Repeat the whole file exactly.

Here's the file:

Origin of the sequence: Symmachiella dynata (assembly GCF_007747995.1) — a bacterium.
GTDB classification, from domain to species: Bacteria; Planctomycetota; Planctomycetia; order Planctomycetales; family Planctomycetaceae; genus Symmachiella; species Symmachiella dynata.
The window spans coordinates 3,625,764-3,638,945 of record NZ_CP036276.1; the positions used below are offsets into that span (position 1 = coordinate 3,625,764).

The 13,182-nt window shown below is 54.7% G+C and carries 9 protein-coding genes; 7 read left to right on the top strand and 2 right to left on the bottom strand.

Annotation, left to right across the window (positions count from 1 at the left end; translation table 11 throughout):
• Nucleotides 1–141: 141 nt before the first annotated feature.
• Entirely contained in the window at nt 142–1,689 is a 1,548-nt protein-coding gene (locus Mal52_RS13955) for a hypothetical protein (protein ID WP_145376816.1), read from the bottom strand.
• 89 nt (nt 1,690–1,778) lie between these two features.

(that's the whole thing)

Origin of the sequence: Symmachiella dynata (assembly GCF_007747995.1) — a bacterium.
GTDB classification, from domain to species: Bacteria; Planctomycetota; Planctomycetia; order Planctomycetales; family Planctomycetaceae; genus Symmachiella; species Symmachiella dynata.
The window spans coordinates 3,625,764-3,638,945 of record NZ_CP036276.1; the positions used below are offsets into that span (position 1 = coordinate 3,625,764).

The 13,182-nt window shown below is 54.7% G+C and carries 9 protein-coding genes; 7 read left to right on the top strand and 2 right to left on the bottom strand.

Annotation, left to right across the window (positions count from 1 at the left end; translation table 11 throughout):
• Nucleotides 1–141: 141 nt before the first annotated feature.
• Entirely contained in the window at nt 142–1,689 is a 1,548-nt protein-coding gene (locus Mal52_RS13955) for a hypothetical protein (protein ID WP_145376816.1), read from the bottom strand.
• 89 nt (nt 1,690–1,778) lie between these two features.